The name is Bond, Scott Bond, license to DJ, spin records and thrill crowds. Surely he can’t be serious with a name like that? Quite the contrary, he’s deadly serious, so much so that the company which manages his DJing affairs – Serious Artists Management – is also the same company which manages Radio 1 DJ Judge Jules and a stable of other DJ superstars including John Kelly, Sonique, Norman Jay and Luke Neville. But Bond is not just simply a DJ, he has another secret line to his career in that he is also resident DJ and co-promoter of the Sheffield based superclub GATECRASHER. He has also written his own material as an artist under the pseudonym of Q:Dos with a string of remixes to his credit including Shimmon & Wolfson’s Top 40 hit “Sundance” for React and Karmasutra’s “Storm In My Soul” , all of this and he is not a day over 25!
Scott’s DJing career and dalliance with the disco decks first began back in 1989 in and around Birmingham’s very colourful night life with his first gig at the legendary Hummingbird club. As Scott recalls, “playing the Hummingbird was a baptism of fire, it was a case of being thrown in at the deep end and just getting on with it. If the crowd didn’t like what you were playing they would throw glass at you, if you were lucky a bottle, they tended to bounce rather than break! I managed to stay there in one piece and figure that if I could deal with this then I could deal with anything.” After Scott’s apprenticeship at the Humming bird he began to branch out playing at various one-off parties for friends around the city which were not exactly legitimate.
By now the young Bond had begun to make a name for himself and it was not long before Karl and Barney – promoters of the C.R.E.A.M. all-nighters in Birmingham had begun to notice the talents of this rising star. Always sure to back a winner Karl and Barney gave his first residency at their all-night parties which had become renowned for their mad-cap antics.
Around 1992 Scott met up with Simon Raine, the then manger of a club called Bakers. Raine had heard much about this talented young DJ who was making a name for himself on the Birmingham club scene. An ambitious individual, Raine had begun building the basis for a new breed of dance club at Bakers, Scott was the missing piece of that jigsaw.
That night after many double brandies, Simon and Scott struck a deal, albeit on the back of a beer mat, Scott agreed to become the new resident DJ at Bakers with Simon promoting the new night call “Absolutely Ridiculous”. Little did Raine and Bond know at the time, that five years later on they would both be running one of the biggest superclubs in the country.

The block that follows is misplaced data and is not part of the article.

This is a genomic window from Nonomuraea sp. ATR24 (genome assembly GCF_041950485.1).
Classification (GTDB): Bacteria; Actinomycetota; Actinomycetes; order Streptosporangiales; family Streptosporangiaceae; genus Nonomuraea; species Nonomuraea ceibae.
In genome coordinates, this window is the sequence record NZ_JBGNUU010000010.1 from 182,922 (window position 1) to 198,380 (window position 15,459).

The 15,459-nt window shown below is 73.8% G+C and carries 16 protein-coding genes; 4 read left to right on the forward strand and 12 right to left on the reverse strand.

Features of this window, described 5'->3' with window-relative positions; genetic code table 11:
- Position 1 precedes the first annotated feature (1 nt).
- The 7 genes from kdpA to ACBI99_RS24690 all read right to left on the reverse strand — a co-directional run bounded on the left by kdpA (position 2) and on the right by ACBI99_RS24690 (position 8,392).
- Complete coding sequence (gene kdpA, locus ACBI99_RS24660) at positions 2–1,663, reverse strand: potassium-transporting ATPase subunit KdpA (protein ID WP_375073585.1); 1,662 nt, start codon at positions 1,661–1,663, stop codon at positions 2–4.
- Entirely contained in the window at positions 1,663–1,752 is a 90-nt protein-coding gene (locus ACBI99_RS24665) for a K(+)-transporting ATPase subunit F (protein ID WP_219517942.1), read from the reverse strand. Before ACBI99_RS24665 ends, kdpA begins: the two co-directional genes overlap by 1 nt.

By now Scott had further plans deciding to embark upon a recording career making his own records and why not? Many dance music records at the time were being churned out of the bedroom and it had spawned a new dimension to club culture in that dance music was being created both in the studio and in the bedroom. Scott released his first record “Dap Do Dah” on independent dance label Global Grooves which received rave reviews and respectable ‘Club’ and ‘Buzz ‘ chart placing.
Later that year he set up his own label with a rather apt title of “ABSOLUTELY RIDICULOUS RECORDINGS”. Recording under the guise of The Scott Bond project, he released two records “While your feet are stomping” which featured on Fantazia’s very first House Collection album mixed by Boy George – and the follow up, “The Underground”, both of which were critically acclaimed and supported by none other than the dance father himself Pete Tong.
By now Scott had earned his apprenticeship and in 1993 he started his own night Republica at Bakers DJing alongside other luminaries such as Boy George, Tall Paul, Seb Fontaine and Judge Jules. Scott had become involved in DJing as an interest outside of work as a shipping clerk, “I just knew that my day job was just a way of making ends meet, I loved DJing, it was the whole excitement of playing records that had such an effect on people. I would long for each day to go by so that I could go out at night and spin my records, in the end it got the better of me”. Scott's interest in DJing became more and more involved and it was not long before he was forced to make a decision of DJing on a full-time basis and leaving his job or carrying on being a shipping clerk for the rest of his days.
The encounter with Simon Raine was to prove more fruitful than even Scott could imagine. In August 1994 Scott joined Simon Raine to promote some one off parties under the name of Gatecrasher, after all Simon had gained a reputation as being a party animal and had often “gate crashed” numerous parties, so the name for a club night was quite apt. They both set about promoting their first night at the Archers in Sheffield, a city which Raine had shrewdly picked for its cosmopolitan night life. Sheffield had become the birthright of the romantic era in the 80’s breeding bands such as The Human League, ABC and Heaven 17. It was right at the heart of industrial Britain where people were not afraid to try something new, be it heterosexual boys wearing make-up or a new club that offered a bit more of a night-out than the local Ritzy. Located under some railway arches, the Gatecrasher club nights became a huge success with all of the top DJs demanding to play at the club. Both Oakenfold and Healy were typically two of those big supporters of Gatecrasher.